I’m in an artist’s residency in the southern Rockies, collaborating with my daughter Isabel.
Where am I really? The days of being a Romantic poet in a bucolic setting seem to be over (probably a hundred years ago). There is rural poverty and oppression in Hardy’s novels, but still, the city is worse. And I’m in an eco-system beleaguered by global warming and drought.
This mountain burned twenty years ago. It’s burning again, the scrub oak that sprang up. I’m pretty afraid of wildfires because I have only one fully working lung and I try to avoid the smoke. Yet the fire is contained, now smoldering. On National Forest land the fire can’t be fought with chemicals in the same way it is one private land. A helicopter has dumped water. I feel a huge love and gratitude for the four guys up there working to contain the fire.
And yet I’ve read enough Gary Snyder to know that western forests need to burn to be healthy. This forest fire is a hundred percent not about me. Yet it impacts me. In this it is pretty much like every other problem I’m facing right now—an ill friend, a demented frail family member, world events.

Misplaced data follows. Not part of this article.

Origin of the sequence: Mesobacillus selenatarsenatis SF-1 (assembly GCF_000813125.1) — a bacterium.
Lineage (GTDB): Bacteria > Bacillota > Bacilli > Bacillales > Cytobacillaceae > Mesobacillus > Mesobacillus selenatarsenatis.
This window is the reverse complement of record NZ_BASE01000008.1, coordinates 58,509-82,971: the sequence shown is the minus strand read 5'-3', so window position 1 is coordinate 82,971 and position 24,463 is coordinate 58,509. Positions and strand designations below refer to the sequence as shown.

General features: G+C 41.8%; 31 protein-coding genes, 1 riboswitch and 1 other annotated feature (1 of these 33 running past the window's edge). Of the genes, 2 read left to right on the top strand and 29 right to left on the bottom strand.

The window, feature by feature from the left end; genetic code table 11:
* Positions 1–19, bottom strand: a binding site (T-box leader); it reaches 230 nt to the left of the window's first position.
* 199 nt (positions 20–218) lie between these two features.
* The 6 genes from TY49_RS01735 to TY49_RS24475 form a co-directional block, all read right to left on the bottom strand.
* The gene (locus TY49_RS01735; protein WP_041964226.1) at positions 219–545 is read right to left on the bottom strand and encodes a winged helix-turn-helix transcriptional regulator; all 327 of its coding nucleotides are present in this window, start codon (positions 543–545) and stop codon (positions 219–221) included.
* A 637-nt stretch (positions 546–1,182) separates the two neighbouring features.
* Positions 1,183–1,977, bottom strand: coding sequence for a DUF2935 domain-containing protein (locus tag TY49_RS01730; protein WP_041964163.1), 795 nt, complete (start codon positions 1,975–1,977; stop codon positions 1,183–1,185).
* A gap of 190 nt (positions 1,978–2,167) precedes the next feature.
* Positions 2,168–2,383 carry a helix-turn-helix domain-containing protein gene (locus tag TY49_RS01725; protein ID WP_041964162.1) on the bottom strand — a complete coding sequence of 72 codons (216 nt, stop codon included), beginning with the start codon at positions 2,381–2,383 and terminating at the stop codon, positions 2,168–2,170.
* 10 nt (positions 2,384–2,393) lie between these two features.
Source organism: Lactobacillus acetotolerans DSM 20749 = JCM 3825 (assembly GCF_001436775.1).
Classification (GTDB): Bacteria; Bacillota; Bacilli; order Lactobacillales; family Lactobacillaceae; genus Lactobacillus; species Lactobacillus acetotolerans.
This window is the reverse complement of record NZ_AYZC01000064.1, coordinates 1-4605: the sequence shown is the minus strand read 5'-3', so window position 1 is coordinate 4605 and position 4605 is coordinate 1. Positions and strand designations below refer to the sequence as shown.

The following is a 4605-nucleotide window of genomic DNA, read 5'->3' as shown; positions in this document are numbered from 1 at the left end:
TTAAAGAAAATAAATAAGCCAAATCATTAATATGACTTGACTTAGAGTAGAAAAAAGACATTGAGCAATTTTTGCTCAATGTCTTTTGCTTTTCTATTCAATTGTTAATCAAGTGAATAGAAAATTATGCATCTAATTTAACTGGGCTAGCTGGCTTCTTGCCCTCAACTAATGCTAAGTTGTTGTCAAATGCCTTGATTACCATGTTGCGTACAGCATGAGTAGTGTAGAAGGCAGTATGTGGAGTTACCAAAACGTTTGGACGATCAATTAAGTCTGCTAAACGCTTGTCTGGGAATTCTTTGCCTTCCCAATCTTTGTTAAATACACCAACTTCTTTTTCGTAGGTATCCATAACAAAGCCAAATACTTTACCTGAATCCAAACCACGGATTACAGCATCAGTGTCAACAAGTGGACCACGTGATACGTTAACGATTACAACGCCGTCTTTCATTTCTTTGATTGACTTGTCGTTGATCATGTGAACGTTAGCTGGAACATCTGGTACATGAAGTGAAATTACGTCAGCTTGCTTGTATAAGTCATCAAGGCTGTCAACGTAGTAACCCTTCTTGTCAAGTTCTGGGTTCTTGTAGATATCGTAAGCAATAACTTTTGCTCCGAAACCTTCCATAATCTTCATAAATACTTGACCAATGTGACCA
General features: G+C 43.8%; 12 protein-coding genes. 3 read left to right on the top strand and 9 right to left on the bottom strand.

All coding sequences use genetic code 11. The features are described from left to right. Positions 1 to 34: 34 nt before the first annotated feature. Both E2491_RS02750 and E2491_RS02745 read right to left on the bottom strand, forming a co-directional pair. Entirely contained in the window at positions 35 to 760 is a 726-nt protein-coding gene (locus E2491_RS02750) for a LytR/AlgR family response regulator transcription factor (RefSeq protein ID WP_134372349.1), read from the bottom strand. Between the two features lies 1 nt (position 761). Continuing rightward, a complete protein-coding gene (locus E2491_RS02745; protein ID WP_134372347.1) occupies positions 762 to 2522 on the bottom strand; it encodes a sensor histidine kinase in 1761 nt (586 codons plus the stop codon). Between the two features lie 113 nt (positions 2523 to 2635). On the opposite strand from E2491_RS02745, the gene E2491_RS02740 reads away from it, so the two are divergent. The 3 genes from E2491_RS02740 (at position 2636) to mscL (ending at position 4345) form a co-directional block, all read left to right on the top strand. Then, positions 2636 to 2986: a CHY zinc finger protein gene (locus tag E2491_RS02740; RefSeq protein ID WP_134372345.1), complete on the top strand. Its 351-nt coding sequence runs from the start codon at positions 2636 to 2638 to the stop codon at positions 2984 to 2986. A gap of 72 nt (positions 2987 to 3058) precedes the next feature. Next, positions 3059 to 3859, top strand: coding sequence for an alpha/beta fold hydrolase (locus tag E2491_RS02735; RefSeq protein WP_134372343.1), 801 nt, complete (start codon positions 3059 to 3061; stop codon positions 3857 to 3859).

I sit in an old comfy arm chair on the front porch. I should sweep, but housekeeping is never my strong suit. I myself am full of contradiction. I want to: write, work in the print studio, run off to Questa to see if there are ice cream pops in the general store.
Isabel has been teaching me a lot. She gave me lessons on her camera. Taught me to make a monoprint. Yet sometimes I want to quibble with her, even boss her around. Or watch Mad Max with her.
It’s too easy for me to say—just go with the flow, to pick peace and grooviness over confrontation with this world. It’s too easy to say—well, reality is shit, how can I be so happy here in this gorgeous setting drinking my coffee when people are dying in the street the world over.
I’m quite convinced there is a Middle Way not just because I’ve heard its rumors but because I see it moment by moment before me, whether or not it leads me to Questa.